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10 Things You Can Do Right Now to Boost Brain Health

By Cynthia Green Ph.D.
May 20, 2010
File under: Fitness, Health Concerns, Natural Remedies


Brain health is today’s hottest topic. Here are the top 10 things everyone should know about improving brain health – Some might surprise you!

Take a Walk

Get off the couch and onto your feet! Studies have shown that regular aerobic exercise (the kind where you can’t keep up a conversation) boosts daily intellectual performance and significantly lowers the risk for dementia.

Lose that Spare Tire

Studies have shown that maintaining a healthy weight with a low ratio of “belly fat” can significantly lower the risk for a memory disorder. Stick to a healthy, well-balanced diet, maintain an appropriate weight and balance your intake of alcohol and caffeine.

Follow Doctor’s Orders

Staying on top of your medical care is key.  Managing chronic conditions, such as hypertension or diabetes, can significantly reduce the risk for stroke and dementia.  Also, taking care of medical issues such as hearing or vision loss can have tremendous impacts in your ability to learn new information, such as names.

Get Your Zzzzz’s

Choices such as how much sleep we get, how stressed we feel, and what risks we take impact daily memory performance and brain health. Emotional distress can lower everyday ability and may even increase the risk for memory impairment. Get a good night’s sleep, avoid risky behaviors, and don’t ignore emotional upsets.

Play PacMan

Play games against the clock. Timed activities force you to pay attention, work fast, and think nimbly – you can’t beat the clock without doing so!

Learn How to Remember

Learn strategies to enhance your daily recall, such as making a connection between something you are learning, like the name “Florence” and something you already know, such as the actress Florence Henderson.  Date books and “to-do” lists are essential for keeping track of the things you have to do but that aren’t worth memorizing.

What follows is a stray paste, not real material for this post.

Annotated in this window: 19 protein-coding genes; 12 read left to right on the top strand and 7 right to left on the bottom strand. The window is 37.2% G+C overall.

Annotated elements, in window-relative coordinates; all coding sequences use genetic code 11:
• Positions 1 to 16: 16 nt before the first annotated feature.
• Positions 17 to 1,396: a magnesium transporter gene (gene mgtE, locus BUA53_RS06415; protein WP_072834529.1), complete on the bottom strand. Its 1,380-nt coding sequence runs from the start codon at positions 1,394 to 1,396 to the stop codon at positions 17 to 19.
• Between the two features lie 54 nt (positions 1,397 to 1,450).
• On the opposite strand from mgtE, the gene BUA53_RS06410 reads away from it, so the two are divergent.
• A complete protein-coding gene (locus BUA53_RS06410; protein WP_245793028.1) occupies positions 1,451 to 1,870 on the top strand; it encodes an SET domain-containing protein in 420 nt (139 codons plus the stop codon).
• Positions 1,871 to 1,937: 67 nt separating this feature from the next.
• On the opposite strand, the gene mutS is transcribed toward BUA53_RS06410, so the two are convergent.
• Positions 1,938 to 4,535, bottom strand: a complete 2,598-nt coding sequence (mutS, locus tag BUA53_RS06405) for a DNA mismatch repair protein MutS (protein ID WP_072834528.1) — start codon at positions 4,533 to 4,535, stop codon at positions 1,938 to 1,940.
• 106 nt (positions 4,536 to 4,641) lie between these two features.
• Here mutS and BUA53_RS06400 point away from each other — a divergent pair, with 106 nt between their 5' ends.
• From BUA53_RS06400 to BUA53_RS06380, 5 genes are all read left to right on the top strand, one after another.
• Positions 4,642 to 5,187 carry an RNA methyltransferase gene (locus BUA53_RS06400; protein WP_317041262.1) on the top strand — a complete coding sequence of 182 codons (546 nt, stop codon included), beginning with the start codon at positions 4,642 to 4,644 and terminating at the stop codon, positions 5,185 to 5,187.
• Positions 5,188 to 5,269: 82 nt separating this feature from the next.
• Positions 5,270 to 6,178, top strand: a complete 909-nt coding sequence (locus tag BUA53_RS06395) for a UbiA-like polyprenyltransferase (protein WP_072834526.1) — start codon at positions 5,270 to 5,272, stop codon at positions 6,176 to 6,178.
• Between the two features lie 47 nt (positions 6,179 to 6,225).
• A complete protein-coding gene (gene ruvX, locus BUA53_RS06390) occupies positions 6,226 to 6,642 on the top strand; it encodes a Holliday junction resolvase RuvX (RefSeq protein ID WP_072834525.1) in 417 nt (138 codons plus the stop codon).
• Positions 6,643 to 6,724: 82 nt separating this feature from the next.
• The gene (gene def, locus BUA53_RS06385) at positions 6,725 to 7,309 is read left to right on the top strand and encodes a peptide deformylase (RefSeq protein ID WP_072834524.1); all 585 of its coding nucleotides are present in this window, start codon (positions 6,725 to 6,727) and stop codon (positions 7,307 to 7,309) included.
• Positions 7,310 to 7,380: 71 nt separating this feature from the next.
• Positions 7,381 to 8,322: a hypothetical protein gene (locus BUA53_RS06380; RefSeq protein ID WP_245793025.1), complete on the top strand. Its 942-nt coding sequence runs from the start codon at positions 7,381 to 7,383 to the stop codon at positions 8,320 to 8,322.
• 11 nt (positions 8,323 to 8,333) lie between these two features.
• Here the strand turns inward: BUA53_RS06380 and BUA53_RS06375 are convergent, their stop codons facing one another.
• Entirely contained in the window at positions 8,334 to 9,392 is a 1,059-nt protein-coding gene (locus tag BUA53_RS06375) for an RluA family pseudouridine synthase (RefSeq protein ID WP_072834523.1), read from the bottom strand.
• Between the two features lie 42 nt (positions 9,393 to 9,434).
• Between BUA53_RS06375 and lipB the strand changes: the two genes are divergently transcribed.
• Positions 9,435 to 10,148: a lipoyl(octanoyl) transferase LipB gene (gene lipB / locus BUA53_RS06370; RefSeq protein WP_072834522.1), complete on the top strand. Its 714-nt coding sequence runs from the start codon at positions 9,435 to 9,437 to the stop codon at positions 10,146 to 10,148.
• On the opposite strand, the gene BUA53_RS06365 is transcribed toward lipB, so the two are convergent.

Get Schooled

Staying intellectually engaged can significantly lower risks for memory impairment, in some cases by as much as 63%! Intellectual engagement offers opportunities to socialize and supports emotional well-being.  Look for activities out of your comfort zone – if you like to read, try a pottery class.  Also, look for little ways to “change up” your brain’s routine, such as brushing your teeth with your non-dominant hand, or taking a new route to work.

Go Out with the Gang

Staying social can cut your risk for memory impairment in half.  Social situations offer great challenges for everyday thinking. Keeping up a conversation forces you to stay focused, think fast and be nimble with your neurons.  Look for ways to get out informally with friends, as well as other ways to engage through your community or other resources.

Get a Job

Working or volunteering can improve your daily intellectual performance, as you have the chance to engage both mentally and socially. More complex work settings, such as those that require you to supervise others, have been associated with a reduced risk for dementia.  Working or volunteering might also give you a sense of purpose, which researchers at Rush Medical Center in Chicago recently found may also protect from memory impairment.

Perfect the Power of Positive Thinking

If you want to remember more effectively, believe that you can! Self-perception can impact performance.  If a baseball player thinks he’ll never hit it a homerun, chances are he never will.  Similarly, if you’re convinced that your memory is lousy, it probably will be! Practice the power of positive thinking and believe in your memory.

Cynthia R. Green, Ph.D. is one of America’s foremost memory fitness and brain health experts. Her most recent book is Brainpower Game Plan, Rodale, 2009.

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